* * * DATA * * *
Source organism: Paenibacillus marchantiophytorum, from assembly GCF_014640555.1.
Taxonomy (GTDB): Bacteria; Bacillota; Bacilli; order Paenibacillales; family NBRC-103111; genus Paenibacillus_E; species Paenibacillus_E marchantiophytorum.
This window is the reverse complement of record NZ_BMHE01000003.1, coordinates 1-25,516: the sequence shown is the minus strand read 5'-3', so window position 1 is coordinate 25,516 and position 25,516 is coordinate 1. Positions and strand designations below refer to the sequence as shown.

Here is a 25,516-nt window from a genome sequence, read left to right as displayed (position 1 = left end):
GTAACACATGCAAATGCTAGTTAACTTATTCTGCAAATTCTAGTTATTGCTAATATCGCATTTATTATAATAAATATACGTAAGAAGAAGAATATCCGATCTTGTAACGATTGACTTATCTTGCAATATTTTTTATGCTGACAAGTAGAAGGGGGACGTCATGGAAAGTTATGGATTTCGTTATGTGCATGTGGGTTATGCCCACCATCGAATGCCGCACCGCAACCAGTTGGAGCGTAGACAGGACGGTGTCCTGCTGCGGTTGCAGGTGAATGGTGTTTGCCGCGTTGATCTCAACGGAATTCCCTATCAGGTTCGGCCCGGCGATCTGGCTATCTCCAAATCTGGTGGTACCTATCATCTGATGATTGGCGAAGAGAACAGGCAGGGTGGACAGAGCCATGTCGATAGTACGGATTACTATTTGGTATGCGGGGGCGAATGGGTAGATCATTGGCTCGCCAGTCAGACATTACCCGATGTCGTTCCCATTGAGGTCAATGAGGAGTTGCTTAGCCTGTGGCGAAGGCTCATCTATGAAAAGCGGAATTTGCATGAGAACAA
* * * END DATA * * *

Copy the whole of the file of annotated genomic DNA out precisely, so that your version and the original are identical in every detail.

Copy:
Source organism: Paenibacillus marchantiophytorum, from assembly GCF_014640555.1.
Taxonomy (GTDB): Bacteria; Bacillota; Bacilli; order Paenibacillales; family NBRC-103111; genus Paenibacillus_E; species Paenibacillus_E marchantiophytorum.
This window is the reverse complement of record NZ_BMHE01000003.1, coordinates 1-25,516: the sequence shown is the minus strand read 5'-3', so window position 1 is coordinate 25,516 and position 25,516 is coordinate 1. Positions and strand designations below refer to the sequence as shown.

Here is a 25,516-nt window from a genome sequence, read left to right as displayed (position 1 = left end):
GTAACACATGCAAATGCTAGTTAACTTATTCTGCAAATTCTAGTTATTGCTAATATCGCATTTATTATAATAAATATACGTAAGAAGAAGAATATCCGATCTTGTAACGATTGACTTATCTTGCAATATTTTTTATGCTGACAAGTAGAAGGGGGACGTCATGGAAAGTTATGGATTTCGTTATGTGCATGTGGGTTATGCCCACCATCGAATGCCGCACCGCAACCAGTTGGAGCGTAGACAGGACGGTGTCCTGCTGCGGTTGCAGGTGAATGGTGTTTGCCGCGTTGATCTCAACGGAATTCCCTATCAGGTTCGGCCCGGCGATCTGGCTATCTCCAAATCTGGTGGTACCTATCATCTGATGATTGGCGAAGAGAACAGGCAGGGTGGACAGAGCCATGTCGATAGTACGGATTACTATTTGGTATGCGGGGGCGAATGGGTAGATCATTGGCTCGCCAGTCAGACATTACCCGATGTCGTTCCCATTGAGGTCAATGAGGAGTTGCTTAGCCTGTGGCGAAGGCTCATCTATGAAAAGCGGAATTTGCATGAGAACAA